The first round of the pivotal double (presidential and parliamentary) elections for which Turks have been awaiting impatiently is finally over. The country’s religious and nationalist right has emerged on top, led by a leader promising to make Turkey great again after 20 years as prime minister and president. 

The results will lead to a run-off on May 28 between the incumbent President Recep Tayyip Erdoğan, who finished the race just below 50%, and the opposition bloc Nation Alliance’s presidential candidate Kemal Kılıçdaroğlu, who fell five points behind (for a final result of 49.5% to 44.9%.) 

The votes had been seen as too close to call. Yet several polls showed Kılıçdaroğlu consistently increasing his vote share to 49.5-50.5% right before the elections and predicted that neither of the two main coalition blocs would secure a majority in parliament. The May 14 results, therefore, came as a deep disappointment to opposition supporters. The far-right ATA Alliance’s presidential candidate Sinan Oğan’s 5.2% vote was also a surprise. In the presidential race, both Erdoğan and Oğan fared better than expected. 

The parliamentary elections concluded with victory for the People’s Alliance, composed of Erdoğan’s AKP (despite a 7% drop in its vote share compared to 2018), the far-right nationalist MHP and BBP parties, the Islamist YRP and its supporters in the pro-Kurdish Islamist HUDAPAR (known as the Turkish Hezbollah) took 53.5% of the seats in parliament. The opposing Nation Alliance got 35.5% of the seats, while the Labor and Freedom Alliance, a coalition of left-wing and pro-Kurdish (HDP) parties, won 11%. 

The elections have clearly evinced the resilience, and even rise, of the Turkish right. The Islamist, religious conservative, and nationalist parties now dominate parliament. Erdoğan clearly rode this wave. During the election campaign, instead of focusing on the severe economic crisis and the after-effects of the devastating February 2023 earthquakes, Erdoğan chose to highlight Turkey’s successful defense industry projects. By turning the spotlight to warships, drones, and fighter jets, he tried to achieve two goals. First, he portrayed himself as a prominent world leader who has made Turkey great again and who stoutly fights against Western countries aiming to weaken and manipulate Turkey.  

Secondly, he reinforced his self-promoted image as the strongman who vowed to fight the PKK Kurdish terrorist group. Meanwhile, he demonized the opposition bloc as supporters of terrorism, particularly after the Kurdish HDP, which Erdoğan equates with the PKK, threw in its lot with Kılıçdaroğlu. According to widely circulated (and wrong) pre-election predictions, the HDP was expected to have been the king-maker in a divided parliament. Erdoğan used this to argue that a vote for Kılıçdaroğlu was effectively a vote for an HDP government.  

Furthermore, he gave the message to his constituency that only this strongman is capable of solving Turkey’s economic problems (which are extensive and which can reasonably be laid at the government’s own door.)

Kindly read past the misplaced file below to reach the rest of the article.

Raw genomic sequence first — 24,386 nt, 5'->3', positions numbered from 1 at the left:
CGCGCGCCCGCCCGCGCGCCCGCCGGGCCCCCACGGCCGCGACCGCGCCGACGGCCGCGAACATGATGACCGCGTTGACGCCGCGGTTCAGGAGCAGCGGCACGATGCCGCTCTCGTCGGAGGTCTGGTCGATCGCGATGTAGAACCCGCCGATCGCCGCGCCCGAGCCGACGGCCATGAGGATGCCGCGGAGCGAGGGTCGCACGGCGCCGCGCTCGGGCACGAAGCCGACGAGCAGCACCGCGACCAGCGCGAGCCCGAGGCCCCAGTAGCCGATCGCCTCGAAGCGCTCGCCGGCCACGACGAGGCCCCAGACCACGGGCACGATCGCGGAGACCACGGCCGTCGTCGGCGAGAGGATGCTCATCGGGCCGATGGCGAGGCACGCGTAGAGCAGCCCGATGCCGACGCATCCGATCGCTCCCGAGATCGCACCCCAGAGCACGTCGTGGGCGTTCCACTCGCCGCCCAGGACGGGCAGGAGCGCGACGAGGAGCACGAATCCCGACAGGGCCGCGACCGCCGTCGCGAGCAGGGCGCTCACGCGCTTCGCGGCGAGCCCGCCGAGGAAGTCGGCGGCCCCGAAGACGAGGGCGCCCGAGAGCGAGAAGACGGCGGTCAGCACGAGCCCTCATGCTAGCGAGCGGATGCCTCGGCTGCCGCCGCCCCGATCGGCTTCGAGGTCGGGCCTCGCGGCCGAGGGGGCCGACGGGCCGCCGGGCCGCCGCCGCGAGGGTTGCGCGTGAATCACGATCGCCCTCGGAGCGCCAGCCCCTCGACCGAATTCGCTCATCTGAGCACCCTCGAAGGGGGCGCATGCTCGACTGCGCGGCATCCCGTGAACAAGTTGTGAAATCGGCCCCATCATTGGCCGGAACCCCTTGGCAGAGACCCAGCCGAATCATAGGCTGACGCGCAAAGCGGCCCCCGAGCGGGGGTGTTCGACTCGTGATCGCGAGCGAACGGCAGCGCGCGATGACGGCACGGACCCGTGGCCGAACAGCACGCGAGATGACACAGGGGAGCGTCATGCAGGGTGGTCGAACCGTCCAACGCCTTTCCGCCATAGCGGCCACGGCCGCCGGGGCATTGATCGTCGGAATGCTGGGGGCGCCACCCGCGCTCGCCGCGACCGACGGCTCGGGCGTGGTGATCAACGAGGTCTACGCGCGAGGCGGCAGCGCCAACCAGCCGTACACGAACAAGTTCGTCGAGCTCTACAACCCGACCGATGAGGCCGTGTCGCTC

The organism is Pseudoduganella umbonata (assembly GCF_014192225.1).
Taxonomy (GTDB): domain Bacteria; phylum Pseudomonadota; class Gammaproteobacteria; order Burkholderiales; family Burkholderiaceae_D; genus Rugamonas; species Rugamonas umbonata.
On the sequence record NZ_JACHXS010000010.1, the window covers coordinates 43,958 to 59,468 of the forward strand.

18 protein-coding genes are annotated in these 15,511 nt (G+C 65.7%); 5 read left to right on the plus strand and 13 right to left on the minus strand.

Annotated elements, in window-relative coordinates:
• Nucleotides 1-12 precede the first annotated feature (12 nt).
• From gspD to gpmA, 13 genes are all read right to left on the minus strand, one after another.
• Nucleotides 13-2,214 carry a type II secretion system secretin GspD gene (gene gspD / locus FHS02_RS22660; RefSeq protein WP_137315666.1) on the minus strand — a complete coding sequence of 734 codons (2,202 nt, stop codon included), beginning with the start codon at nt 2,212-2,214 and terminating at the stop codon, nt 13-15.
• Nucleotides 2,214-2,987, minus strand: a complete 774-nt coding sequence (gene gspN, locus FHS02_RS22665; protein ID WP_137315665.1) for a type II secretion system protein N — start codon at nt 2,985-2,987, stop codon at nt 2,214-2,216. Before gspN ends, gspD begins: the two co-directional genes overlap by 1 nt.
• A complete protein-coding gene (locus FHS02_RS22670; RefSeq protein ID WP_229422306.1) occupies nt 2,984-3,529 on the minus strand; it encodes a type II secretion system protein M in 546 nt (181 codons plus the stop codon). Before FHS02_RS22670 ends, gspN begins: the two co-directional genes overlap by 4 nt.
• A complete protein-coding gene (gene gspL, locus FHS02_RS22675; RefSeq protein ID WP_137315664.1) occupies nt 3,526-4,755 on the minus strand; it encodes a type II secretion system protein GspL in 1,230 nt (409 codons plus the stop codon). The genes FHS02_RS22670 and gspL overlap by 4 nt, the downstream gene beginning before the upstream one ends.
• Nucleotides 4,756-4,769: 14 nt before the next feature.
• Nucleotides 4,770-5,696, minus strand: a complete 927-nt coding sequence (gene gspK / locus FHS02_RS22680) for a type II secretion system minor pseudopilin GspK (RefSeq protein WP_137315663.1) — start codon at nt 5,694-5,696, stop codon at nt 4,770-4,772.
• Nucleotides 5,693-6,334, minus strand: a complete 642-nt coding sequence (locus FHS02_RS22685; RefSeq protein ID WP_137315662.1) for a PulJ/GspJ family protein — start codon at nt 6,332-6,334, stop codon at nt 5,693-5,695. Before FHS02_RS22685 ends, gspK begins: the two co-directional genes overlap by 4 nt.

It seems that this strategy worked wonders. Even in the earthquake zone, the People’s Alliance emerged as the winner in 10 of the 11 provinces, with Erdoğan finishing ahead of Kılıçdaroğlu in eight of them. 

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What happens now? 

The results undoubtedly give a significant psychological advantage and a big boost to Erdoğan for the second round. There is no guarantee that Kılıçdaroğlu will manage to keep his frustrated support base intact on May 28, let alone increase his vote. It is likely that the internal bickering will start again about whether or not Kılıçdaroğlu was the correct candidate — a dispute which caused a temporary crisis among the alliance in March. Others may raise concerns criticizing the discrepancy between the significant concessions offered to small, AKP-splinter parties given their relatively insignificant contribution to the results. 

During the run-up to the second round, Erdoğan will doubtless raise the nationalist rhetoric. He will use the AKP and coalition majority in parliament to improve his position. He will quite likely say that a divided government will be disastrous amid economic difficulties.  

In any case, the two sides will seek to win over Oğan’s voters. This is a tricky issue for both sides; most pre-election studies failed to identify the exact socio-political leanings of this constituency. Without a clear understanding of what shapes their preferences, the only reasonable assumptions are based on their presumed nationalist leavings. Whatever the truth, it is doubtful that this constituency will follow Oğan’s lead if he recommends either of the candidates for the second round.  

It is thus still too early to tell whether Erdoğan definitely won or Kılıçdaroğlu undeniably lost the presidency, though it will be hard for the opposition to recover from here. 

Tuba Unlu Bilgic, Research Fellow, CEUTTSS, Virginia Tech.

Europe’s Edge is CEPA’s online journal covering critical topics on the foreign policy docket across Europe and North America. All opinions are those of the author and do not necessarily represent the position or views of the institutions they represent or the Center for European Policy Analysis.

Europe's Edge
CEPA’s online journal covering critical topics on the foreign policy docket across Europe and North America.
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